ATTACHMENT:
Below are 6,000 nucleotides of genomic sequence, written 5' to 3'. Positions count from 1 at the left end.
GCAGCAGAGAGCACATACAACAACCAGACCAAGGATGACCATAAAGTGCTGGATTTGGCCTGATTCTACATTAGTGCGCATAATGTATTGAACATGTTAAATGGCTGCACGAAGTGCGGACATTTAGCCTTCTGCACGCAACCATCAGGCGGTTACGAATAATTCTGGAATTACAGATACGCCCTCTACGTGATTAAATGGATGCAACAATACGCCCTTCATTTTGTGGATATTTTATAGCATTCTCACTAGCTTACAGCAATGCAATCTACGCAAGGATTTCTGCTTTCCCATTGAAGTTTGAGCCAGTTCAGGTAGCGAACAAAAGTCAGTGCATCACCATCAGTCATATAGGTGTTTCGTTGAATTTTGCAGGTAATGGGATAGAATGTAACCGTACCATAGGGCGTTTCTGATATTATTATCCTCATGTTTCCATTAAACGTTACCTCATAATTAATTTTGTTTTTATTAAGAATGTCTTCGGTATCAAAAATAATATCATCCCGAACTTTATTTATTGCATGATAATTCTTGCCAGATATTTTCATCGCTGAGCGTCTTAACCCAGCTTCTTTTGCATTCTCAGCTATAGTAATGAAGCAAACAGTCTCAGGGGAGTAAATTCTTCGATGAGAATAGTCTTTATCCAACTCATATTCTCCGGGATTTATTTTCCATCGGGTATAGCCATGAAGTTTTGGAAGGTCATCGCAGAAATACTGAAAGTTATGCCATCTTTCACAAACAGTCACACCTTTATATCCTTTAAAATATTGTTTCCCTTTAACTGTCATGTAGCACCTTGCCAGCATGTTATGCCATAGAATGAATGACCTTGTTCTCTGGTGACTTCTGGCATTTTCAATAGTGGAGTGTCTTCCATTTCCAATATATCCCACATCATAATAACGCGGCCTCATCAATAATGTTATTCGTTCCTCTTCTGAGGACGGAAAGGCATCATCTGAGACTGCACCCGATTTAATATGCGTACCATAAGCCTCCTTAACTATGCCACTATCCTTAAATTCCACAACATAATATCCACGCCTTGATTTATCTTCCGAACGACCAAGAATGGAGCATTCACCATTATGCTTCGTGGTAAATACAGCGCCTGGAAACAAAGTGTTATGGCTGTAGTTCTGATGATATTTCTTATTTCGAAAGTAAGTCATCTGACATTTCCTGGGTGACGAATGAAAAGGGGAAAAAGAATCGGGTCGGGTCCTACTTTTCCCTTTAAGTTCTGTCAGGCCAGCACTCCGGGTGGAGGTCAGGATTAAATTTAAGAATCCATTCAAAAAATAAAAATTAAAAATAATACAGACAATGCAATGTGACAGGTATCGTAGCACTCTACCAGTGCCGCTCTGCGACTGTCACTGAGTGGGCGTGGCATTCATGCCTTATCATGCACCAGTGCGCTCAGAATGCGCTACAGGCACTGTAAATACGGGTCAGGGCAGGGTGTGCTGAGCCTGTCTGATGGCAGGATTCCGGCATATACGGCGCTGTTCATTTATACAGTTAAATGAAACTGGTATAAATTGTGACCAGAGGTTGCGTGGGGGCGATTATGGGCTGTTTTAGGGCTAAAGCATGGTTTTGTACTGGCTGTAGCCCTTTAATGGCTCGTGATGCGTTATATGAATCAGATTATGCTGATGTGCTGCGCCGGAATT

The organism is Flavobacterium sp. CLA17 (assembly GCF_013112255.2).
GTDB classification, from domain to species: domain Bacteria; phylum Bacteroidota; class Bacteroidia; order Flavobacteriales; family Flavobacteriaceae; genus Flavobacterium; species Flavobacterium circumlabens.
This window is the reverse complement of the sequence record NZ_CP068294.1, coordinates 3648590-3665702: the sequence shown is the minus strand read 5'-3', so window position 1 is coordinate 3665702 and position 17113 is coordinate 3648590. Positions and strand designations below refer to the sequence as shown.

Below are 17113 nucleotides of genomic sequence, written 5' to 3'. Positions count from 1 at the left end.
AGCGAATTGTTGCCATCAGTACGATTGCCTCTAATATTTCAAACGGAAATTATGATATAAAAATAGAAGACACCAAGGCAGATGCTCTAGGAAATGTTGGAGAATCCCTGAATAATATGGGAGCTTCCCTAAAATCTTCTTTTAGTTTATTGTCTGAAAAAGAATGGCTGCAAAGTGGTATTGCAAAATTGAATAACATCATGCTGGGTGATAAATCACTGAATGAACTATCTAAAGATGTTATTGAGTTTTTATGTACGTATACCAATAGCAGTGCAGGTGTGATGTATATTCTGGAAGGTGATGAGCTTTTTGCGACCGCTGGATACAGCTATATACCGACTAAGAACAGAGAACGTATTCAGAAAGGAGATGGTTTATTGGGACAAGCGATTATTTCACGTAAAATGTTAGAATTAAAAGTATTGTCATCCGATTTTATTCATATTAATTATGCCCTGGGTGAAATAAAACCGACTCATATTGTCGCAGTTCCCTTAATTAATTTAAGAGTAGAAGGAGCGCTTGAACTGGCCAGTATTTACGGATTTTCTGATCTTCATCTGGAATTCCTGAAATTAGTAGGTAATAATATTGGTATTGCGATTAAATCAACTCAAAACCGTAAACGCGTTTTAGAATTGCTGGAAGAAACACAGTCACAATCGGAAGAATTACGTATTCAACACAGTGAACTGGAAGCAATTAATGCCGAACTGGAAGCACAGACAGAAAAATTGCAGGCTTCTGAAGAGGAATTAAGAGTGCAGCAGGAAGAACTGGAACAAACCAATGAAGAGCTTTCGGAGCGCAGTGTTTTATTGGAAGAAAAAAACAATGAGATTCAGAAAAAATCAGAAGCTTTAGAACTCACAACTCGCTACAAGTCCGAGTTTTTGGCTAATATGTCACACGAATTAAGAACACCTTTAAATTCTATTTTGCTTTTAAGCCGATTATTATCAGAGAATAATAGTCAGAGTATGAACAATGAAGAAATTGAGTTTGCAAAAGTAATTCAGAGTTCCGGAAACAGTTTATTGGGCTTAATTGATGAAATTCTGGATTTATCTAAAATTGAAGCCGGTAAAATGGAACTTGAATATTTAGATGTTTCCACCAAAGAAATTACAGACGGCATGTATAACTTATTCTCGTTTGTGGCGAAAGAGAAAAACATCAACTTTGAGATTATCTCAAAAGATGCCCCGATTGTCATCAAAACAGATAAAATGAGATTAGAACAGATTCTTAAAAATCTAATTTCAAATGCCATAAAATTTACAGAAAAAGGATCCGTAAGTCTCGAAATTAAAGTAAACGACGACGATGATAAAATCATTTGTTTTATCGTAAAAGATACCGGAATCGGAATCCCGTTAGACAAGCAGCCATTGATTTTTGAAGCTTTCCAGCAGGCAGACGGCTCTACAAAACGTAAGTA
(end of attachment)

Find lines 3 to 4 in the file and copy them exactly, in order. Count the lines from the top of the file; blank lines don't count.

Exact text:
The organism is Flavobacterium sp. CLA17 (assembly GCF_013112255.2).
GTDB classification, from domain to species: domain Bacteria; phylum Bacteroidota; class Bacteroidia; order Flavobacteriales; family Flavobacteriaceae; genus Flavobacterium; species Flavobacterium circumlabens.